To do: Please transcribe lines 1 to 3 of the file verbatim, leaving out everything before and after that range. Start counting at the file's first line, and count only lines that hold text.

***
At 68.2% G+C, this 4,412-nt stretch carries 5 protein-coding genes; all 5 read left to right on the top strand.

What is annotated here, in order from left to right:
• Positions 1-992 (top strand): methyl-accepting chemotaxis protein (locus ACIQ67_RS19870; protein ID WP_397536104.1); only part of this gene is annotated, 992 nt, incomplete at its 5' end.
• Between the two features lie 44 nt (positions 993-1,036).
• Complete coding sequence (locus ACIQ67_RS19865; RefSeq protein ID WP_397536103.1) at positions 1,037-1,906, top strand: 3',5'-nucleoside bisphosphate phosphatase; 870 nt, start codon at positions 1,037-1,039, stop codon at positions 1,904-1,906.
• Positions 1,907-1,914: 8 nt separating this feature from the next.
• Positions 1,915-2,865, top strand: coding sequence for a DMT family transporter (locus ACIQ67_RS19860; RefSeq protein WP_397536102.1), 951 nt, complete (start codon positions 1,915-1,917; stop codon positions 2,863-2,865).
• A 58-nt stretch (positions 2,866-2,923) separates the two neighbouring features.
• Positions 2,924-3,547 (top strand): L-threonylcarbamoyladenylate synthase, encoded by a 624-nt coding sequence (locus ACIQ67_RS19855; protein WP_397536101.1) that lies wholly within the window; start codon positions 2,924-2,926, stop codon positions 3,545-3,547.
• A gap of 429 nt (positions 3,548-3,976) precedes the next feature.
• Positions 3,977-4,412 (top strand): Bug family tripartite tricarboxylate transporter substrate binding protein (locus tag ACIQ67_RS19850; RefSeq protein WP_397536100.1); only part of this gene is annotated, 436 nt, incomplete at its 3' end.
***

At 68.2% G+C, this 4,412-nt stretch carries 5 protein-coding genes; all 5 read left to right on the top strand.

What is annotated here, in order from left to right:
• Positions 1-992 (top strand): methyl-accepting chemotaxis protein (locus ACIQ67_RS19870; protein ID WP_397536104.1); only part of this gene is annotated, 992 nt, incomplete at its 5' end.